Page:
Many patients with type 2 diabetes have “material need insecurities” – trouble paying for food, medications, housing, or utilities – which greatly impact control of the disease and their use of health care resources, according to a report published online Dec. 29 in JAMA Internal Medicine.
If these pressing but nonmedical needs aren’t identified and addressed, increasing access to health care and diabetes treatments will likely be futile, said Dr. Seth A. Berkowitz of Massachusetts General Hospital and Harvard Medical School, Boston, and his associates.
Most previous research into such material needs have focused on a single need in isolation. In their study, Dr. Berkowitz and his colleagues assessed several material needs simultaneously, to obtain a more accurate picture of the real-world experience of diabetes patients at the lower end of the socioeconomic scale. They surveyed 411 patients attending two community health centers, an academic internal medicine practice, or a diabetes specialty clinic in the Boston area during a 1-year period. The mean patient age was 62 years; 48% were women, and 79% were of non-Hispanic white ethnicity. Health insurance coverage was very high, since Massachusetts has near-universal coverage; only 4% of the study participants were uninsured or self-pay clients, and less than 35 lacked coverage of prescription medication.
Eighty respondents reported having a limited or uncertain availability of food due to its cost. This likely included many who relied on cheap, calorie-dense, highly processed foods because of the inaccessibility of healthier alternatives recommended for glycemic control. A total of 104 respondents reported that they underused medications because of costs; 44 reported housing instability, including homelessness, evictions, frequent moves, or residing with friends or relatives to share living expenses; and 72 reported that they couldn’t consistently afford household heating or cooling.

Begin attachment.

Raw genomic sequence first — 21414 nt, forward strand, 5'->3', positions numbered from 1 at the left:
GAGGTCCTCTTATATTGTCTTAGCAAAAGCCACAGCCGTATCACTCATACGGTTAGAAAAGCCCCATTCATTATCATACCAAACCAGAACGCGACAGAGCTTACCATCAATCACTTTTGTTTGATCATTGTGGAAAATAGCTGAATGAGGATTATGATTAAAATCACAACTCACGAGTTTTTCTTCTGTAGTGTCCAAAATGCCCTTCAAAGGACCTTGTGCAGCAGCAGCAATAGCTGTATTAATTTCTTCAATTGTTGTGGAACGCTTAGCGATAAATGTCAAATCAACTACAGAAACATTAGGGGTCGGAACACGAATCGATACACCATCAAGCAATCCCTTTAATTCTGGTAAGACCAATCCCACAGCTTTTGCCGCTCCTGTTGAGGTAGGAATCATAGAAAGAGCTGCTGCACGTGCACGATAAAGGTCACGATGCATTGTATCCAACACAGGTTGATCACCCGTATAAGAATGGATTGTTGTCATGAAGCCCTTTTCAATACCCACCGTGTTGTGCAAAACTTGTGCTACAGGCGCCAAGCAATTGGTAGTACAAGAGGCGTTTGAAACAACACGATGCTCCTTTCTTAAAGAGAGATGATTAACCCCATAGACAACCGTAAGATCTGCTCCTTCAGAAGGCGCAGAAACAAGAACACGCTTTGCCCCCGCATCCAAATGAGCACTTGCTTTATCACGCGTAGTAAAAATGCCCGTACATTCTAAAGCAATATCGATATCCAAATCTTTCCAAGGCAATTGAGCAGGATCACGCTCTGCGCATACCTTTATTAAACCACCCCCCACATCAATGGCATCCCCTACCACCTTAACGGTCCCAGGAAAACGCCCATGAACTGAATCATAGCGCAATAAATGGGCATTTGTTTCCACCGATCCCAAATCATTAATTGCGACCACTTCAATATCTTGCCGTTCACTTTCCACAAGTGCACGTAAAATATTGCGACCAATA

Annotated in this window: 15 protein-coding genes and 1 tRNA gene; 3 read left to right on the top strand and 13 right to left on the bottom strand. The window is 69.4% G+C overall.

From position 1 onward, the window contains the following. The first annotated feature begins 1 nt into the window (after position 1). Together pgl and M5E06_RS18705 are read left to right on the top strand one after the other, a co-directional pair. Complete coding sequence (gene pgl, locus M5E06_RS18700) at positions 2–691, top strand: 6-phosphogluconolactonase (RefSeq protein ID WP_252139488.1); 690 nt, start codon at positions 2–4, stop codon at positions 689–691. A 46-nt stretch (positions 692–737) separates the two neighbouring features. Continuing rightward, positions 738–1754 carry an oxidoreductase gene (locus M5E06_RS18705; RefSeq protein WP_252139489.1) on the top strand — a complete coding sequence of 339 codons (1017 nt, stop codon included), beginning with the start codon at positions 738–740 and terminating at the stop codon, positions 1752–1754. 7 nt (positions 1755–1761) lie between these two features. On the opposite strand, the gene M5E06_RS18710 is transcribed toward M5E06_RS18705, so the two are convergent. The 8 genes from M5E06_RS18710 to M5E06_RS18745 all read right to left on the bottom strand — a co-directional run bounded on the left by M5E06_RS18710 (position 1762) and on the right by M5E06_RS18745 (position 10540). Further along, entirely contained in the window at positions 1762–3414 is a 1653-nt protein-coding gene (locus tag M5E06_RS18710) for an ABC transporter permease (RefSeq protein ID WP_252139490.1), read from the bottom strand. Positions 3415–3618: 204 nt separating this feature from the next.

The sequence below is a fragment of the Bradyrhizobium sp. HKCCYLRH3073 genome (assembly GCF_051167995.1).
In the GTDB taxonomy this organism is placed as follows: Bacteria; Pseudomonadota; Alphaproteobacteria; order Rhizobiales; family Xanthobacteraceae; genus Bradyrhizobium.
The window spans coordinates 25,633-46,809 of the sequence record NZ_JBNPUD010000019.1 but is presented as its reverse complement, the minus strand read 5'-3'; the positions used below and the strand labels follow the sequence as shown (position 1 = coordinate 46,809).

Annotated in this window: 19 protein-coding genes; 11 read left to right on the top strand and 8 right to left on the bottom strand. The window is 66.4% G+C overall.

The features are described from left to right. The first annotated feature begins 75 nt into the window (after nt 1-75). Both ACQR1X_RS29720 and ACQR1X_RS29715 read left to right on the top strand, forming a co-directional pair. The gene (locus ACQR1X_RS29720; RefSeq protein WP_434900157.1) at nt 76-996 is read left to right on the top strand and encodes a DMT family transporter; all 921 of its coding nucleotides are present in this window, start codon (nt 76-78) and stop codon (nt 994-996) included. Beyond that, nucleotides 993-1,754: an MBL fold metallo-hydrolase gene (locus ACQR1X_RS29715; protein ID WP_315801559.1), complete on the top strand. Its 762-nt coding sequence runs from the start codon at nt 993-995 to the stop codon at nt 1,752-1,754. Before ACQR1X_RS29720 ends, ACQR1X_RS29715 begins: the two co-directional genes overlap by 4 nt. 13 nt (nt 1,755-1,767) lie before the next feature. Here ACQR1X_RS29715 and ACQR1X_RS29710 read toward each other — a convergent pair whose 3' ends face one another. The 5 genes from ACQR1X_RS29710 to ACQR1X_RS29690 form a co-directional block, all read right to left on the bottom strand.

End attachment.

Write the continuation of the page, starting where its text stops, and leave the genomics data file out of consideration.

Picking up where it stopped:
Diabetes patients who had food, medication, housing, or utility insecurities were significantly more likely than others to have poor diabetes control, poor lipid profiles, poor control of hypertension, and to require more outpatient and emergency department/inpatient visits. Moreover, every additional material need insecurity raised the odds of poor diabetes control by 39%, the odds of outpatient visits by 9%, and the odds of emergency department/inpatient visits by 22%, Dr. Berkowitz and his associates said (JAMA Intern. Med. 2014 Dec. 29 [doi:10.1001/jamainternmed.2014.6888]). These findings indicate that to achieve diabetes control, many patients need not just standard medications but comprehensive interventions that also address access to food, medication, and stable housing. Programs that link patients to government and community resources would be beneficial, as would direct supplementation of healthy foods and “bundling” of low-cost (generic) medications such as metformin, statins, and ACE inhibitors, the investigators said.
This study was supported by the Institutional National Research Service, the Ryoichi Sasakawa Fellowship Fund, the division of general internal medicine at Massachusetts General Hospital, and the National Institutes of Health. Dr. Berkowitz and his associates reported having no relevant financial conflicts of interest.